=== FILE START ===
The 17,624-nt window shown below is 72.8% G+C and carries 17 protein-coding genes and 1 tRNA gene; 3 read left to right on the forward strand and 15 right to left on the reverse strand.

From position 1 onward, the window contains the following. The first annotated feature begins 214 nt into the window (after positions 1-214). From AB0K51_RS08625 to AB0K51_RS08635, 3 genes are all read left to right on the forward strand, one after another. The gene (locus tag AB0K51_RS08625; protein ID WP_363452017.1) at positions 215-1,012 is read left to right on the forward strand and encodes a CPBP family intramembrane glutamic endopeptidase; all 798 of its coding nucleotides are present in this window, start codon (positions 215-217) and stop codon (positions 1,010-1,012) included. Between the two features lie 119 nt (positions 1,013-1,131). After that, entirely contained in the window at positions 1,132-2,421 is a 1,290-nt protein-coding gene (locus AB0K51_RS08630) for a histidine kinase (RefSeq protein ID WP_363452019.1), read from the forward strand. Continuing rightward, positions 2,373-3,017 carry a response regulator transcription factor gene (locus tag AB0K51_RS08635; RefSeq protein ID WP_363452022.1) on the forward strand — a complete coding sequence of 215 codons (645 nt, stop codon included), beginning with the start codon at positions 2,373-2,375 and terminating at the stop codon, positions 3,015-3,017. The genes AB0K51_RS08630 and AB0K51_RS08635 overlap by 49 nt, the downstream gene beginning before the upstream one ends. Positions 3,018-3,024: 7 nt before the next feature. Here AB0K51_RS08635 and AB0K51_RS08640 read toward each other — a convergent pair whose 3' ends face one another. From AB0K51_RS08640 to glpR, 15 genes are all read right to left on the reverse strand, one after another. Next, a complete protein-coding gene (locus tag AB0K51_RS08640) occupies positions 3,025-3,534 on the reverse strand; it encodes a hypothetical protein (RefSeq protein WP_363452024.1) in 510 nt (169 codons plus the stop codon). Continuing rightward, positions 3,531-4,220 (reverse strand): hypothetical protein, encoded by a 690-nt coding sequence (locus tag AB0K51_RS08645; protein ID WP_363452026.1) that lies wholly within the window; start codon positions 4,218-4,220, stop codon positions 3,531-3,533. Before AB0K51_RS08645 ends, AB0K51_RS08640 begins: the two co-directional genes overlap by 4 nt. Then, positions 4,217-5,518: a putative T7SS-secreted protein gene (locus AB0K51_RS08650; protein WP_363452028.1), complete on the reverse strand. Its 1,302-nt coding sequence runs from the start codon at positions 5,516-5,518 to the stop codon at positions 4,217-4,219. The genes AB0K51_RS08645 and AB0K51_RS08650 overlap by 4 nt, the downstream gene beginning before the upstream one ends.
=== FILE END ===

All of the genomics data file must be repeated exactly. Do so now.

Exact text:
The 17,624-nt window shown below is 72.8% G+C and carries 17 protein-coding genes and 1 tRNA gene; 3 read left to right on the forward strand and 15 right to left on the reverse strand.

From position 1 onward, the window contains the following. The first annotated feature begins 214 nt into the window (after positions 1-214). From AB0K51_RS08625 to AB0K51_RS08635, 3 genes are all read left to right on the forward strand, one after another. The gene (locus tag AB0K51_RS08625; protein ID WP_363452017.1) at positions 215-1,012 is read left to right on the forward strand and encodes a CPBP family intramembrane glutamic endopeptidase; all 798 of its coding nucleotides are present in this window, start codon (positions 215-217) and stop codon (positions 1,010-1,012) included. Between the two features lie 119 nt (positions 1,013-1,131). After that, entirely contained in the window at positions 1,132-2,421 is a 1,290-nt protein-coding gene (locus AB0K51_RS08630) for a histidine kinase (RefSeq protein ID WP_363452019.1), read from the forward strand. Continuing rightward, positions 2,373-3,017 carry a response regulator transcription factor gene (locus tag AB0K51_RS08635; RefSeq protein ID WP_363452022.1) on the forward strand — a complete coding sequence of 215 codons (645 nt, stop codon included), beginning with the start codon at positions 2,373-2,375 and terminating at the stop codon, positions 3,015-3,017. The genes AB0K51_RS08630 and AB0K51_RS08635 overlap by 49 nt, the downstream gene beginning before the upstream one ends. Positions 3,018-3,024: 7 nt before the next feature. Here AB0K51_RS08635 and AB0K51_RS08640 read toward each other — a convergent pair whose 3' ends face one another. From AB0K51_RS08640 to glpR, 15 genes are all read right to left on the reverse strand, one after another. Next, a complete protein-coding gene (locus tag AB0K51_RS08640) occupies positions 3,025-3,534 on the reverse strand; it encodes a hypothetical protein (RefSeq protein WP_363452024.1) in 510 nt (169 codons plus the stop codon). Continuing rightward, positions 3,531-4,220 (reverse strand): hypothetical protein, encoded by a 690-nt coding sequence (locus tag AB0K51_RS08645; protein ID WP_363452026.1) that lies wholly within the window; start codon positions 4,218-4,220, stop codon positions 3,531-3,533. Before AB0K51_RS08645 ends, AB0K51_RS08640 begins: the two co-directional genes overlap by 4 nt. Then, positions 4,217-5,518: a putative T7SS-secreted protein gene (locus AB0K51_RS08650; protein WP_363452028.1), complete on the reverse strand. Its 1,302-nt coding sequence runs from the start codon at positions 5,516-5,518 to the stop codon at positions 4,217-4,219. The genes AB0K51_RS08645 and AB0K51_RS08650 overlap by 4 nt, the downstream gene beginning before the upstream one ends.